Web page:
O C F I T B L O G Legal Matt Yglesias on the Takings Clause and Curbing Exclusionary Zoning

Matt Yglesias on the Takings Clause and Curbing Exclusionary Zoning

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(Illustration: Lex Villena; Lev Kropotov )

In a post at his Slow Boring website on what the federal government can do to alleviate our massive shortage of affordable housing, prominent progressive political commentator and zoning reform advocate Matt Yglesias comments on my forthcoming Texas Law Review article arguing that exclusionary zoning violates the Takings Clause of the Fifth Amendment (coauthored with Josh Braver):

[I]n mid-February Ilya Somin and Joshua Braver published a law review article calling on the Supreme Court to either reverse or sharply limit the 1926 Euclid v. Amber decision and hold that exclusionary zoning is a “taking” under the meaning of the 5th Amendment. I try not to opine on matters of constitutional law, because I think it’s mostly just people making stuff up. But the Euclid doctrine is genuinely bizarre. As I first learned by playing SimCity on DOS, the basic point of zoning is to separate industrial, residential, and commercial uses in order to avoid undesirable pollution and facilitate transportation planning. But from the beginning, land use regulation has clearly been put to other uses. Back in the 1917 case of Buchanan v. Warley — decided at a time when racism was mainstream in America — the Supreme Court held that local government couldn’t reserve certain neighborhoods for white people and others for Black people. This was long before the Civil Rights Act and also before the school desegregation cases that struck down the concept of “separate but equal.”

Then, nine years later in Euclid, they turned around and it said was fine to exclude all apartment buildings from a neighborhood, because rental housing for working class people was a “mere parasite” on single-family homes, which is just rhetoric that doesn’t engage with any empirical information. I understand that a lot of people have concerns about expanding the takings doctrine (Somin is a right-wing guy), but I do think that the courts asking that land use regulation have real public purpose would be constructive.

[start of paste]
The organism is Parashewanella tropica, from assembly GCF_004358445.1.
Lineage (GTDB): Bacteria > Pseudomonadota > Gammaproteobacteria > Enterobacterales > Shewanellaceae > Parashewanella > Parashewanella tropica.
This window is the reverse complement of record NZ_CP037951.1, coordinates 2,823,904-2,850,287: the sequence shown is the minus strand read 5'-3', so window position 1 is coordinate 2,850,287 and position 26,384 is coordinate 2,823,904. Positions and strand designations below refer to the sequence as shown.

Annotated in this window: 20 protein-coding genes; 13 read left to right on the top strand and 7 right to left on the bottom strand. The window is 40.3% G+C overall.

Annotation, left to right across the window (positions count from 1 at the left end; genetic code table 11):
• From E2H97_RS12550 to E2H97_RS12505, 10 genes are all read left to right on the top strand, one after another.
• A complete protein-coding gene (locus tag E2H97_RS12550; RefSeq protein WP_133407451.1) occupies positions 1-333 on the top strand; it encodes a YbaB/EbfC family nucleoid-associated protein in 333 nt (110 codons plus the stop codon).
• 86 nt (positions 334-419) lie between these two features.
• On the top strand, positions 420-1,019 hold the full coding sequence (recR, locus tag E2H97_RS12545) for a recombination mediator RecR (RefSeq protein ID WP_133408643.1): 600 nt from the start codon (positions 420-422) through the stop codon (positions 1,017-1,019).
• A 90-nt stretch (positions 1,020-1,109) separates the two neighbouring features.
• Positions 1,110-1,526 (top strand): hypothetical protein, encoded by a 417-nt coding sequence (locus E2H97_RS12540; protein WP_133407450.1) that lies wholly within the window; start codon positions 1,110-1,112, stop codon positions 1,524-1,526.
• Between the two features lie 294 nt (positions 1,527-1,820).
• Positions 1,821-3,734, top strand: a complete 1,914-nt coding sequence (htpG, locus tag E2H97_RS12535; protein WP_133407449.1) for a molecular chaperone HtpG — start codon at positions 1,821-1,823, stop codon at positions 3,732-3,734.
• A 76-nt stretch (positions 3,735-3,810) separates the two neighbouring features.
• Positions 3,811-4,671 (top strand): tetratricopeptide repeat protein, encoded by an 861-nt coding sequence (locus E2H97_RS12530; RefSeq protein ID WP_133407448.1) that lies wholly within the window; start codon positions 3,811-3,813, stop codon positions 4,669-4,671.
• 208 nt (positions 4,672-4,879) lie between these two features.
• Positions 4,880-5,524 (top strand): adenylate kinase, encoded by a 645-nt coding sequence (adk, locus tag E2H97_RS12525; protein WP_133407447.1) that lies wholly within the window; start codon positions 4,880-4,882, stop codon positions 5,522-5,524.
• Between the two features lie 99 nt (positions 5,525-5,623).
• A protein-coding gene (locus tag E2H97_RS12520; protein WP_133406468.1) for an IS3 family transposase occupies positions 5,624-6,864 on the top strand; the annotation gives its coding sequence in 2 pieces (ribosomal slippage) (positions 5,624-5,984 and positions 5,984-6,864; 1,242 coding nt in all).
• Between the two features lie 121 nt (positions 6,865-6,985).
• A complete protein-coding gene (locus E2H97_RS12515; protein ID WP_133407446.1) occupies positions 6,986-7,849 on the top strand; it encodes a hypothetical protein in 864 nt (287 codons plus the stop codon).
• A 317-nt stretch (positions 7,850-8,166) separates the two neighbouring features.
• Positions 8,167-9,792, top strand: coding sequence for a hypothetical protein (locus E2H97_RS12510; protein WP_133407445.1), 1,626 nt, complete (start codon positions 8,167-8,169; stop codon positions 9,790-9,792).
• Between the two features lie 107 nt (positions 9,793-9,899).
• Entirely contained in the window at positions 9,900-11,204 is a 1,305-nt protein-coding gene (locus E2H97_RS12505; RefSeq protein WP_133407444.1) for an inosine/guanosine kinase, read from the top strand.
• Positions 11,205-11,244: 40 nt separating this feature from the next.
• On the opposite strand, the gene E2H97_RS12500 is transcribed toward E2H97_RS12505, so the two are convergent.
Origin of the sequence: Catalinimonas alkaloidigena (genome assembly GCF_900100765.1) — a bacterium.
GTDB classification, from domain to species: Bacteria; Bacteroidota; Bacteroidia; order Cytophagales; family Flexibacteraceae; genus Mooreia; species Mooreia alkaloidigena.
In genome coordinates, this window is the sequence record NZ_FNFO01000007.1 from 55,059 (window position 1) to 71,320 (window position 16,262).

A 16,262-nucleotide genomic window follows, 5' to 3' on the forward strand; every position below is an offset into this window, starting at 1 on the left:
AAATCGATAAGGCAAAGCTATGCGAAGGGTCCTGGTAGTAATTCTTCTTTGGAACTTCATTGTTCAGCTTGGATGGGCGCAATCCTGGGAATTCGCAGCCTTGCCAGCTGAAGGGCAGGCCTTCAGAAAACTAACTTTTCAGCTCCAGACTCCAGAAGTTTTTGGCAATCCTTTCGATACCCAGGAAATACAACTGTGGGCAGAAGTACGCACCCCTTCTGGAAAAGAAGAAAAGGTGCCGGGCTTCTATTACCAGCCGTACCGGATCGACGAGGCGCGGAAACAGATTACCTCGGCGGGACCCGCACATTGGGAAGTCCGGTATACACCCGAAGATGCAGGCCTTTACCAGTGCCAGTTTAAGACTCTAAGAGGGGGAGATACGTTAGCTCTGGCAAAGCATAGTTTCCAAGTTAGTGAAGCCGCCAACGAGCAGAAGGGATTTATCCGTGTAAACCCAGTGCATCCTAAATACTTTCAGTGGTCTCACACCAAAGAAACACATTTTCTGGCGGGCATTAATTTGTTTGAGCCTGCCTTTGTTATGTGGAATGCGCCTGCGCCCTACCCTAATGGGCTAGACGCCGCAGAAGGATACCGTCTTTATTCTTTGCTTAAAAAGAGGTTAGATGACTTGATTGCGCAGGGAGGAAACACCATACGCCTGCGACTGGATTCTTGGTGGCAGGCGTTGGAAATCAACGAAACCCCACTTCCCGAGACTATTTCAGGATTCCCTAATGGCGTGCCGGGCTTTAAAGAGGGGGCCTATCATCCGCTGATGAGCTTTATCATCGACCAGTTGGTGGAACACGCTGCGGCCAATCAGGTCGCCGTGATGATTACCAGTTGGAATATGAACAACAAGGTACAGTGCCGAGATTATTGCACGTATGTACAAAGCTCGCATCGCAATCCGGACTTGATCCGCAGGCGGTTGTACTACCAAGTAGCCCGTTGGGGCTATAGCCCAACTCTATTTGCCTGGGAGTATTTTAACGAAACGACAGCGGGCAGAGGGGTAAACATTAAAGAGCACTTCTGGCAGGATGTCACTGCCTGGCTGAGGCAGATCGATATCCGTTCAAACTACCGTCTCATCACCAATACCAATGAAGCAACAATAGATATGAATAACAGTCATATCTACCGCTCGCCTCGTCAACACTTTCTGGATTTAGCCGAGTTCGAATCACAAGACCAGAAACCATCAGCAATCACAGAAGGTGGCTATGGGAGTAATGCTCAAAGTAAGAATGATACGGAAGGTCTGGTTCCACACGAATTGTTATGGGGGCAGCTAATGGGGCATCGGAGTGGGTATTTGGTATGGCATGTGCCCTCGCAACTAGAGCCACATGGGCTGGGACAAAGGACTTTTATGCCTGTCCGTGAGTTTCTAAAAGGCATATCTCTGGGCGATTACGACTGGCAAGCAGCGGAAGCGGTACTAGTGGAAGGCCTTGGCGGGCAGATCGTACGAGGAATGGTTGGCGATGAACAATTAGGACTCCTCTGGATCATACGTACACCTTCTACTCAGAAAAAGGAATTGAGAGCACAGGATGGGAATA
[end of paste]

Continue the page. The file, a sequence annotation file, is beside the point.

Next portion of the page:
Yglesias is right that the exclusionary zoning approved by the Supreme Court in Euclid turned out to be a backdoor to racial exclusion. Indeed, this was predicted by the lower court judge whose decision the Supreme Court overruled (see discussion in Part I of our article). In that respect, Euclid predictably undercut much of the beneficial effect of Buchanan v. Warley. He’s also right that the policy rationale for Euclidean exclusionary zoning is flimsy at best. As the district court put it, “[i]n the last analysis, the result to be accomplished is to classify the population and segregate them according to their income or situation in life.”

It’s not clear to me what Yglesias means by “courts asking that land use regulation have real public purpose.” But, as we argue in the article, the best way to ensure that local government can’t use zoning to exclude large numbers of middle class and poor people is to rule that doing so without compensation violates the Takings Clause.

Regulations that protect against substantial threats to health and safety may be exempt from takings liability under the “police power” exception (see Section II.C of our article). This may lessen some of the “concerns about expanding the takings doctrine” that Yglesias referred to.

Expanded takings liability would still likely reach some regulatoins progressive zoning reformers like. But that tradeoff is likely worth it, given the truly enormous harmful impact of exclusionary zoning, which cuts off millions of people from jobs and opportunity, particularly the poor and minorities (see Part I of our article, and many of Yglesias’ own writings on this topic). More generally, judicial protection of almost any constitutional right involves some tradeoffs. Freedom of speech requires tolerating communists and Nazis. Protecting criminal defendants’ rights means some guilty criminals will go free. And so on.

Yglesias also implies that the “concerns” may be heightened by the fact I am a “right-wing guy.” Whether I am left-wing or right-wing depends on which issues you focus on. I do indeed hold some conventionally right-wing views, such as advocating massive cuts in government spending and the welfare state. On the other hand, I also favor abortion rights, open borders immigration, and abolishing the War on Drugs (all of it, not just marijuana prohibition).

Perhaps more importantly, my co-author, Josh Braver, is unimpeachably progressive. If I’m a “right-wing guy,” he’s a left-wing one. The article is a project in cross-ideological cooperation. The policy case against exclusionary zoning has long cut across partisan and ideological lines, as Yglesias himself recognizes. Josh and I argue the constitutional case can, as well. As we explain, both originalist theories favored by many on the right, and various living-constitution theories popular on the left converge on similar results here.

We recognize that judicial review  probably cannot solve the problem of exclusionary zoning by itself. But, as described in Part IV of the article, it can be effective in conjunction with political reform efforts. That, we argue, is the lesson of many previous successful reform movements that combined litigation with political action, such as the civil rights movement, the LGBT movement, gun rights activists, and others.

Finally, Yglesias is at least partly right that many constitutional arguments involve people just “making stuff up.” But, of course, the same is true of many moral and policy arguments, as well. In law, as in policy, the way forward is to try to separate out good arguments from bad ones.

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